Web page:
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Thompson on Hollywood

In The Tree of Life, Malick's Experimentation Gets Under the Skin

With the debate about its Oscar chances heating up and the film now available on DVD and Blu-ray, Matt Brennan’s “Now and Then” column this week revisits Terrence Malick’s Palme d’Or-winning The Tree of Life. The Tree of Life marks director Terrence Malick’s fifth feature in the 38 years since his debut, Badlands. It’s an output that might seem thin at first glance: Woody Allen, in the same period, directed 40 (!) films, some of which (Annie Hall, Husbands and Wives) deserve to be saddled with the word “classic.” But Mailck’s genius — and, watching The Tree of Life again, I think that’s a fair word to use — can’t be seen in traditional terms. Owing more to the 1920s “cinépoems” of Man Ray, Fernand Léger, and Joris Ivens than to Hollywood narrative films, The Tree of Life, whatever failings it may have, reconfirms just how beautiful and emotionally compelling experimental filmmaking can be.
  • By Matt Brennan
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  • October 17, 2011 6:46 AM
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Adventures of Tintin Early Reviews are Mixed: Delightful, Dazzling, CG Wizardry, Vidgame Action

Despite his stellar review, TOH! London critic Matt Mueller says there are a few drawbacks to Steven Spielberg and Peter Jackson's The Adventures of Tintin: The Secret of the Unicorn. An "almost bombastically annoying" John Williams score, for one, creepy close-ups of Tintin are thankfully few, and a "ridiculously frantic and breathless pace" join what some other critics aren't so impressed with. But there are many fans, which should help Tintin reel in an impressive global box office (October 26 overseas, December 21 in the US).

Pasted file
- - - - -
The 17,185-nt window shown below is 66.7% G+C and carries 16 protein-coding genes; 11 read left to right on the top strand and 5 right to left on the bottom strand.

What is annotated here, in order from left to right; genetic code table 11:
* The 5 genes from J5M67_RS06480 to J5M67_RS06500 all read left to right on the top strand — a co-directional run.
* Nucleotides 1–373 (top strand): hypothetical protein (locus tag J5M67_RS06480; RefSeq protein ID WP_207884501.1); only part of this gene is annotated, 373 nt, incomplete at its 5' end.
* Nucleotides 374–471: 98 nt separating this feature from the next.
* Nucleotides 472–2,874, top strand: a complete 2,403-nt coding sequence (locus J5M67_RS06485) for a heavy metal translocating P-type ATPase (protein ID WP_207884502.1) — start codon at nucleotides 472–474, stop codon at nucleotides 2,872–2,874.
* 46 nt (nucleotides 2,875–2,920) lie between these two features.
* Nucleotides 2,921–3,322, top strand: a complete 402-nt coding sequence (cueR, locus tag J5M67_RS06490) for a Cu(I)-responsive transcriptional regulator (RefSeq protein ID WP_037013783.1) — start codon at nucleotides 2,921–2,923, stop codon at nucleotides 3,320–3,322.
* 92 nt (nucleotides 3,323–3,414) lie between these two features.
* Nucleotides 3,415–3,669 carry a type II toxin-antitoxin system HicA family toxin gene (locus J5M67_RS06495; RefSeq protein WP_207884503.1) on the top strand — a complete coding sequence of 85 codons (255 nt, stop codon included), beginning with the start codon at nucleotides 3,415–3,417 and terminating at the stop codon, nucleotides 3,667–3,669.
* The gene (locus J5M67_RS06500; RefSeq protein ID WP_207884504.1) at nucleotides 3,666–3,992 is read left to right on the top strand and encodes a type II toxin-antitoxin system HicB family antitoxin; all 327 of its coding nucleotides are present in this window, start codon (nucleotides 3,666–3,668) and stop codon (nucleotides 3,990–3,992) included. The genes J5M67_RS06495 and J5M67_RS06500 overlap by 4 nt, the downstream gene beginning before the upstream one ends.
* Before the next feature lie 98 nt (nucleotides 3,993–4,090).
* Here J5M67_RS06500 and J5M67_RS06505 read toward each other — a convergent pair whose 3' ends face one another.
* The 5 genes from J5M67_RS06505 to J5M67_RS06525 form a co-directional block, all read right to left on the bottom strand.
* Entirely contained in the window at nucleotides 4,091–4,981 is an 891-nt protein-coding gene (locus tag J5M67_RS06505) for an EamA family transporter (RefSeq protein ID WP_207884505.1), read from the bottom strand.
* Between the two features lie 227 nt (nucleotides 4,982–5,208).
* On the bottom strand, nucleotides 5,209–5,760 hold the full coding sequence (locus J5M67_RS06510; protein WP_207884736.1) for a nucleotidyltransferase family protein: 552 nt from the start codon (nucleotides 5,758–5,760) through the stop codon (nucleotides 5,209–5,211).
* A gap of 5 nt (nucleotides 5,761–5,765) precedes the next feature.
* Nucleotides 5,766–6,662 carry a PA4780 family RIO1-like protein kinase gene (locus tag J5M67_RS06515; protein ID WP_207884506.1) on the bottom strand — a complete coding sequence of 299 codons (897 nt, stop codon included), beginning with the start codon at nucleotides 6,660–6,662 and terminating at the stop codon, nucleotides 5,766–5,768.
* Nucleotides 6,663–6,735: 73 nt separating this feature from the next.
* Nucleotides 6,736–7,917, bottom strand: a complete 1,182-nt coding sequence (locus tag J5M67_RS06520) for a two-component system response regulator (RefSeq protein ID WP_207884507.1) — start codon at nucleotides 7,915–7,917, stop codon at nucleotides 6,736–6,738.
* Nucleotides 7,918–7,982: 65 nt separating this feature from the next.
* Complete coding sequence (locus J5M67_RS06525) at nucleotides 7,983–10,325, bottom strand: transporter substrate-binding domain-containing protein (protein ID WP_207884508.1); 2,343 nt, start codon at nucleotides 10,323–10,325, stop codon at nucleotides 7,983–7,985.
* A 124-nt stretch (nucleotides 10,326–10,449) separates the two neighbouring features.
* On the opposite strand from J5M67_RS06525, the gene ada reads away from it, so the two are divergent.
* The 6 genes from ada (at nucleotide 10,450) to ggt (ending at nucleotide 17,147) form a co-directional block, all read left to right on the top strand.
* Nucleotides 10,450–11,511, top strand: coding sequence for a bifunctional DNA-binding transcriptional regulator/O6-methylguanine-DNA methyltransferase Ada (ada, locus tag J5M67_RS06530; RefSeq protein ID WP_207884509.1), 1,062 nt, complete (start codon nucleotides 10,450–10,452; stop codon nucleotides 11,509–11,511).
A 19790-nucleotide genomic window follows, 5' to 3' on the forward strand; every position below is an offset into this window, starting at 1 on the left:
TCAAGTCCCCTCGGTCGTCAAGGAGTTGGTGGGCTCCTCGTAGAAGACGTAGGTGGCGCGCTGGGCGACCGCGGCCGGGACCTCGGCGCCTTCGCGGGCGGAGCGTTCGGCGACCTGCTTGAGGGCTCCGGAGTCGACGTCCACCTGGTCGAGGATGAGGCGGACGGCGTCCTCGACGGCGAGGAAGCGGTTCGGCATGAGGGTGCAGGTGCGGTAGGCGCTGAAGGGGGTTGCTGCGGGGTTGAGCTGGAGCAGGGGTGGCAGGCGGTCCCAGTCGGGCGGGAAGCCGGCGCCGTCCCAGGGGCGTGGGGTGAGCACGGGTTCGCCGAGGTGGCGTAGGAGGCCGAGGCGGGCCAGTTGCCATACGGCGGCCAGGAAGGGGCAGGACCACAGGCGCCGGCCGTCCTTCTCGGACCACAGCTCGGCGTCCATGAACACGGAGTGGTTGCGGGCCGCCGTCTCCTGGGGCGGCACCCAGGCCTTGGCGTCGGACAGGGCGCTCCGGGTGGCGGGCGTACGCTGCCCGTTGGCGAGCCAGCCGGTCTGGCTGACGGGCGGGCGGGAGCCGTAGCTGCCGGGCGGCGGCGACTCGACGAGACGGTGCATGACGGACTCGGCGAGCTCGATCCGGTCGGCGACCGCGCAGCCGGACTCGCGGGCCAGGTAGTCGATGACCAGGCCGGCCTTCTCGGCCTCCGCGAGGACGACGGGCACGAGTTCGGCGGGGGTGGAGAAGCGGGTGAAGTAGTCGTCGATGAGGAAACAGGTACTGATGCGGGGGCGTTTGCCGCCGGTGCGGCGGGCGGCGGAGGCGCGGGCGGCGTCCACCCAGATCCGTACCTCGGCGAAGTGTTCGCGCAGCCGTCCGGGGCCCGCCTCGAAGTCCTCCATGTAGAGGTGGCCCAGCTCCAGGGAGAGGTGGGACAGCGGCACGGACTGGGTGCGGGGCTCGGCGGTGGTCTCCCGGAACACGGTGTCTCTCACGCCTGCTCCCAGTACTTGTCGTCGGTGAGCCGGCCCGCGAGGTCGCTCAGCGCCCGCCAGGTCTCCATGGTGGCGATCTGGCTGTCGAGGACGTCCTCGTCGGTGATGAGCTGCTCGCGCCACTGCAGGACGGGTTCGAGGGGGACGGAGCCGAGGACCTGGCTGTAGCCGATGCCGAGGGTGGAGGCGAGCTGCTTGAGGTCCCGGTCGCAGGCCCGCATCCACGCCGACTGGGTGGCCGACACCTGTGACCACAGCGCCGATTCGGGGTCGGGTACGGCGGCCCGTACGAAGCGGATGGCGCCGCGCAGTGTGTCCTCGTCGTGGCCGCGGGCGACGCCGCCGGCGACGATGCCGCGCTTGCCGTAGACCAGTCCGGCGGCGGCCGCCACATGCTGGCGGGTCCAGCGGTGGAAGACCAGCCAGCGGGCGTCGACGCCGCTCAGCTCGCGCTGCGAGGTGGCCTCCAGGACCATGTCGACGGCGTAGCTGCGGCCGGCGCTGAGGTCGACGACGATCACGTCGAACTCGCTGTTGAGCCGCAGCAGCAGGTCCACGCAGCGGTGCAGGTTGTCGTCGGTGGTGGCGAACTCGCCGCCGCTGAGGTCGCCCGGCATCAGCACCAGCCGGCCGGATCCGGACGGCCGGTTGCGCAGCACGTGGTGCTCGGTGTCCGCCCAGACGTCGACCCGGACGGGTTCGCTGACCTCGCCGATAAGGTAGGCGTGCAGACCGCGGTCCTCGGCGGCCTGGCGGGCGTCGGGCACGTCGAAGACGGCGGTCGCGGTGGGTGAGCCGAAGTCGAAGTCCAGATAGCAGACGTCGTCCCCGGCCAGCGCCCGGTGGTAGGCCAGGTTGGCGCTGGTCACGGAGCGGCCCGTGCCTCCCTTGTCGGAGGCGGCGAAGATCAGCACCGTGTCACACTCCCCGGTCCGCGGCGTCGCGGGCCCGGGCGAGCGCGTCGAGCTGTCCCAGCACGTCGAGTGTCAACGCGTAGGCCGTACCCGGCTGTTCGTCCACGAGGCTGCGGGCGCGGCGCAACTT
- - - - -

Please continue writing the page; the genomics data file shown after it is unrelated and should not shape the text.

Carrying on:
• By Sophia Savage
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  • October 17, 2011 6:34 AM
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  • 1 Comment

My Week in New York: Hugo, War Horse, Turin Horse, Parties, Marilyn, Book of Mormon

Monday night's mystery screening of Martin Scorsese's work-in-progress 3-D Hugo (featurette below) marks my last screening at this year's New York Film Festival. The reason that the movie was shown without completed effects or a final score (by Howard Shore) is that it's a cinephile's dream, and the NYFF audience couldn't have been a more receptive crowd. While the movie should work with families over the Thanksgiving holiday, and producer Graham King (nervously pacing in the rear of the theater as ushers passed out 3-D glasses) assured me that they wouldn't have shown the film if the movie wasn't going to finish on time, Paramount wanted to build buzz for the film via the festival and this was the only way to do it.
  • By Anne Thompson
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  • October 11, 2011 4:22 AM
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In the Works: Returning to Kurelek's Maze

Bob Young and his two sons were lured into making successive films about The Maze artist William Kurelek, reports Bill Desowitz:It's easy to get sucked into The Maze, the surreal and nightmarish Bosch-like painting that Canadian artist William Kurelek (1927-1977) created as a mental patient in England in 1953. Comprised of 17 panels, it's a naked glimpse into his troubled mind. The Maze is so powerful and dynamic, in fact, that it ensnares you more like a movie or graphic novel than a painting. No wonder award-winning director Bob Young (The Ballad of Gregorio Cortez, The Eskimo: Fight for Life) was inspired to document Kurelek's complex life with partner David Grubin for an educational short back in 1969, which has since become a hallmark of art therapy. And no wonder Young's two sons, Nick and Zack (of LA rock band, A.i.), were seduced into restoring the lost footage they recently recovered and making a much fuller work of their own via digital technology.
  • By Bill Desowitz
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  • September 30, 2011 8:29 AM